“Night OUT” spotlights inequality

Story by Bridget Cooke, Staff Writer

Complimentary concessions are a large incentive to get college students out to see a movie — especially when they aren’t charged for admission either.
The Women’s and LGBTQ Resource Center is hosting a free event titled “Night OUT: Film Series” at Woodland Theater in Davies Center, showing several films over the semester highlighting societal problems such as homophobic stereotyping and violence, women’s inequity and body dysphoria (a state of unease or general dissatisfaction).
Christopher Jorgenson, the Women’s and LGBTQ Resource Center coordinator said he thinks film is a good way of raising awareness and opening minds.
“I wanted a film series for two reasons. One, I had never done one before, so I wanted to diversify my programming, and two, I like using movies as a way to introduce people to ideas or personal experiences that they have not yet been exposed to,” Jorgenson said.
The films already have started with “Transamerica,” an independent film focusing on a male-to-female transsexual played by Felicity Huffman. In the film, Huffman’s character discovers that she has a teenage son.  She accompanies him across the country, back to Los Angeles, where he hopes to become a porn star, and where she has made an appointment to have her
life-changing surgery.
“Iron-Jawed Angels” will play at 7 p.m. on Sept. 26. This film stars Hilary Swank and Frances O’Connor as suffragists Alice Paul and Lucy Burns. The film highlights the struggles women made against a war-time patriarchal government that at first didn’t take their movement seriously.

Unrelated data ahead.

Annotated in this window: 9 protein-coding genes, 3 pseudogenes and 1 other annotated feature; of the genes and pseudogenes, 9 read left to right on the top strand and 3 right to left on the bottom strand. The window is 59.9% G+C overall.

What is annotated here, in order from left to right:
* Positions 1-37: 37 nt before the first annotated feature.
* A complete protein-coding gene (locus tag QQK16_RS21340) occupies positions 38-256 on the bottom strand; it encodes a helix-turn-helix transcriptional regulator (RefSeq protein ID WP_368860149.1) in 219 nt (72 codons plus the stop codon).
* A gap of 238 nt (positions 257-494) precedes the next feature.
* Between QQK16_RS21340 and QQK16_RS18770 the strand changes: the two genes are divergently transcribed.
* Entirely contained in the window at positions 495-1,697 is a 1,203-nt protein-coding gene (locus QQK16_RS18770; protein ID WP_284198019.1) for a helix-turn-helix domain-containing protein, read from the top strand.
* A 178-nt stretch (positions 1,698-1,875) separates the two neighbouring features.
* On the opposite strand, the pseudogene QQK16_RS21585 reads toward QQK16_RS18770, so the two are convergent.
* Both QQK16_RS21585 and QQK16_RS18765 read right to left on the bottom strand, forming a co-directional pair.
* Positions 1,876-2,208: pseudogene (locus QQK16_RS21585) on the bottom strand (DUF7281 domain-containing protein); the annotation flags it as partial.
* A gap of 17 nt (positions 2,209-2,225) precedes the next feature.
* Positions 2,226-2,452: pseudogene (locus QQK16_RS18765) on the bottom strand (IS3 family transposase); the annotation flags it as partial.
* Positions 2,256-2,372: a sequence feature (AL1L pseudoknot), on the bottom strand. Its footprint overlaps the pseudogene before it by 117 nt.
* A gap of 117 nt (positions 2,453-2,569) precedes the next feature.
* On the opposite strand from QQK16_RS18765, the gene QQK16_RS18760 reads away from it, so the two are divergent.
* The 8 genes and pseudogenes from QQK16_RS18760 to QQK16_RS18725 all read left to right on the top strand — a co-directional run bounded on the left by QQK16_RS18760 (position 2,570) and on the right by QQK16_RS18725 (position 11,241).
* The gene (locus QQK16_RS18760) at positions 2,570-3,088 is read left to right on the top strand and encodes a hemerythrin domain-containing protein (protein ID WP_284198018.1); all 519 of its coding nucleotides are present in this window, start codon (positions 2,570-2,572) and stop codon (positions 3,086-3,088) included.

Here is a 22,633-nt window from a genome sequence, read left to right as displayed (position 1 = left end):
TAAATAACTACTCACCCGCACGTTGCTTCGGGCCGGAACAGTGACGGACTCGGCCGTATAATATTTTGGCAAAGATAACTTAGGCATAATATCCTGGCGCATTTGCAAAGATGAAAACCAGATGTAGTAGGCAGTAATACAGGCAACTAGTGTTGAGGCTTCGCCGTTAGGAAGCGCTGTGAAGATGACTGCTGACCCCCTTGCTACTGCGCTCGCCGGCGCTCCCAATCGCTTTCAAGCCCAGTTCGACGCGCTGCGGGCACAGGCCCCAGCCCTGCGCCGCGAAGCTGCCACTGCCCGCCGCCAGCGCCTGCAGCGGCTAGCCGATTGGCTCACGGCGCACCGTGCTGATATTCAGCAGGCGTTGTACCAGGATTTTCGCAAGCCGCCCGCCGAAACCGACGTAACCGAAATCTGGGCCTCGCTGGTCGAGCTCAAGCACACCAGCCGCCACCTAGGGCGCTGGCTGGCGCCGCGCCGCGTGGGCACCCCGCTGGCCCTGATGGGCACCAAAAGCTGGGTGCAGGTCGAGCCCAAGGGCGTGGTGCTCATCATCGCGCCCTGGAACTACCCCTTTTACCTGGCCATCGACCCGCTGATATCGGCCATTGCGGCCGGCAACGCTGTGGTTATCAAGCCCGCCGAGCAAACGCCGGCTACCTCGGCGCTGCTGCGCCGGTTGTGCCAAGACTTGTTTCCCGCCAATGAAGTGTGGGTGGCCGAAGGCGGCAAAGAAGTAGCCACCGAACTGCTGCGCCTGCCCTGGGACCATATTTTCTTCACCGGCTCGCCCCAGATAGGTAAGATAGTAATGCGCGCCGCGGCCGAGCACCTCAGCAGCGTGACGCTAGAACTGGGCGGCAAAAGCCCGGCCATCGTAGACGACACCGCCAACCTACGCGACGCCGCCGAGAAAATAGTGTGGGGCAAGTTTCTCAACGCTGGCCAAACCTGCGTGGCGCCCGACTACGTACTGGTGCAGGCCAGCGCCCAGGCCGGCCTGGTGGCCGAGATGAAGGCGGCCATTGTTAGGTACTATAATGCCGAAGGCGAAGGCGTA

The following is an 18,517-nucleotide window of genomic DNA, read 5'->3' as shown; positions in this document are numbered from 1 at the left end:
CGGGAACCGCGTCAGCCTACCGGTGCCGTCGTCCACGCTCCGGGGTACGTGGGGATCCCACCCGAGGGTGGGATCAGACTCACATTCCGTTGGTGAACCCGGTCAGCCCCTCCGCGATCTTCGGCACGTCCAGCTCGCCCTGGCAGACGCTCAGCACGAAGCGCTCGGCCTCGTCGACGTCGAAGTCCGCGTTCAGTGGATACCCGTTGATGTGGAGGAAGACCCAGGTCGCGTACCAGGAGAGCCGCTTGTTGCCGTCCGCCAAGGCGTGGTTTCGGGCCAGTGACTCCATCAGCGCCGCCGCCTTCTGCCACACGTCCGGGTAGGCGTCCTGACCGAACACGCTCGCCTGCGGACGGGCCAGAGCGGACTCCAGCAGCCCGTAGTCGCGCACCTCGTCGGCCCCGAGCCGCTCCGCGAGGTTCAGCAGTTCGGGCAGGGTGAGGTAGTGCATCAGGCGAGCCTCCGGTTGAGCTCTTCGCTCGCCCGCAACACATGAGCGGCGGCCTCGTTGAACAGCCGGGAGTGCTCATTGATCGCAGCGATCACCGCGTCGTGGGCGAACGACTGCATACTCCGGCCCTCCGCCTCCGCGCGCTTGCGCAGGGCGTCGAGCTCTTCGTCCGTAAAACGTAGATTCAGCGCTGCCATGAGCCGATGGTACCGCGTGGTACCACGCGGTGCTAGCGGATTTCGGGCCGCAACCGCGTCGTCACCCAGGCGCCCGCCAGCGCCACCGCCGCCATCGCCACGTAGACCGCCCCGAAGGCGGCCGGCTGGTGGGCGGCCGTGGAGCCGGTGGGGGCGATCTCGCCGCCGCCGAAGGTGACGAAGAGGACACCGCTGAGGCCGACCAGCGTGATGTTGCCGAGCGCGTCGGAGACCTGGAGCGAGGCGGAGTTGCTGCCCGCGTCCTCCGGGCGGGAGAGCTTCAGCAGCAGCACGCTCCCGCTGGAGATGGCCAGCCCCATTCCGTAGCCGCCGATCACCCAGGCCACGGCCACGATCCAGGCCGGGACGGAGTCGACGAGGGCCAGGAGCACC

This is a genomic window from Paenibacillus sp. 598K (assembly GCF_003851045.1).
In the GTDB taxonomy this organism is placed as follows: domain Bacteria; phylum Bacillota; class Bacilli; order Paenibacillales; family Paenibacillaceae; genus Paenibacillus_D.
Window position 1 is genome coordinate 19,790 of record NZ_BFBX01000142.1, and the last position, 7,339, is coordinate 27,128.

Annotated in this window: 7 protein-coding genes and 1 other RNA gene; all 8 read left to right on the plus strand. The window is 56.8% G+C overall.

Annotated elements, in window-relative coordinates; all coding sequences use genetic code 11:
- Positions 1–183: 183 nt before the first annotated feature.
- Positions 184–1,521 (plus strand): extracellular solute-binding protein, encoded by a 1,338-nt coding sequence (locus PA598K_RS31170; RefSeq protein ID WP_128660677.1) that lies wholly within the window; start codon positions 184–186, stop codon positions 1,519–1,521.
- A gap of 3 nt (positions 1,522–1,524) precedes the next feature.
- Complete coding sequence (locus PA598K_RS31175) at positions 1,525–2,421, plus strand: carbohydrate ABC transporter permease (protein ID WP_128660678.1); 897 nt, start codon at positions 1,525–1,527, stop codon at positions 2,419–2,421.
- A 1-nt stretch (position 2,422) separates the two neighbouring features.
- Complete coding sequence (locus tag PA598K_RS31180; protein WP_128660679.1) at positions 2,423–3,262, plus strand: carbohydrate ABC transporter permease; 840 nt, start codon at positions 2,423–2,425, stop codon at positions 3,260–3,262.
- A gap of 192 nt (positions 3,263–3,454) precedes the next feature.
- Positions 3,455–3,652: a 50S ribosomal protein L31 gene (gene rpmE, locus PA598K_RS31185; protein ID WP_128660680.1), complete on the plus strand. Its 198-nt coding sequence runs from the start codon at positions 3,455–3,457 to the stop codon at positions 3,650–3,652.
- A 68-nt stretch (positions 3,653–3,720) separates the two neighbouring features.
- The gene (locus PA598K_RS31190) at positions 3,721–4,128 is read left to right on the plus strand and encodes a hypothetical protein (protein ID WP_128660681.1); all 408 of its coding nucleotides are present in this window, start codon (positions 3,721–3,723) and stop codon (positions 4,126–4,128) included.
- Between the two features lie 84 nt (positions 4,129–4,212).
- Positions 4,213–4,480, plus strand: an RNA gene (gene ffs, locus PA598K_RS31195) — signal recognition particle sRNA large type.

Jorgenson said the films provide more impact than just hearing the facts of the story from a book or a lecture.
“‘Iron-Jawed Angels,’ of course, with suffrage … really chronicles a part of that struggle that people don’t really know about,” Jorgenson said. “When you see it, you think of some of the things that happened to those women, it’s just remarkable.”
Women’s and LGBTQ Resource Center intern Bryton Fredrick said he is looking forward to exposing new concepts
to UW-Eau Claire students.
“My hope is that the films will reach a lot of new students, but will also reach current students who haven’t experienced films on campus before,” Fredrick said. “Hopefully the film series reaches these students in a positive way and makes their eyes open to new and different ideas.”
Another of the films, “The Laramie Project,” is a fictionalization of a documentary-style film. A crew of actors and a director travel to Laramie, Wyo., the infamous town where a gay University of Wyoming student was lynched by two men. This film focuses on the reactions by many different people within the town, some homosexuals themselves and others with varying viewpoints on the LGBTQ community.
The films will be shown every other week of the month until the end of the semester with the final movie, “Home for the Holidays,” shown Dec. 19. Snacks are offered free of charge at the showings.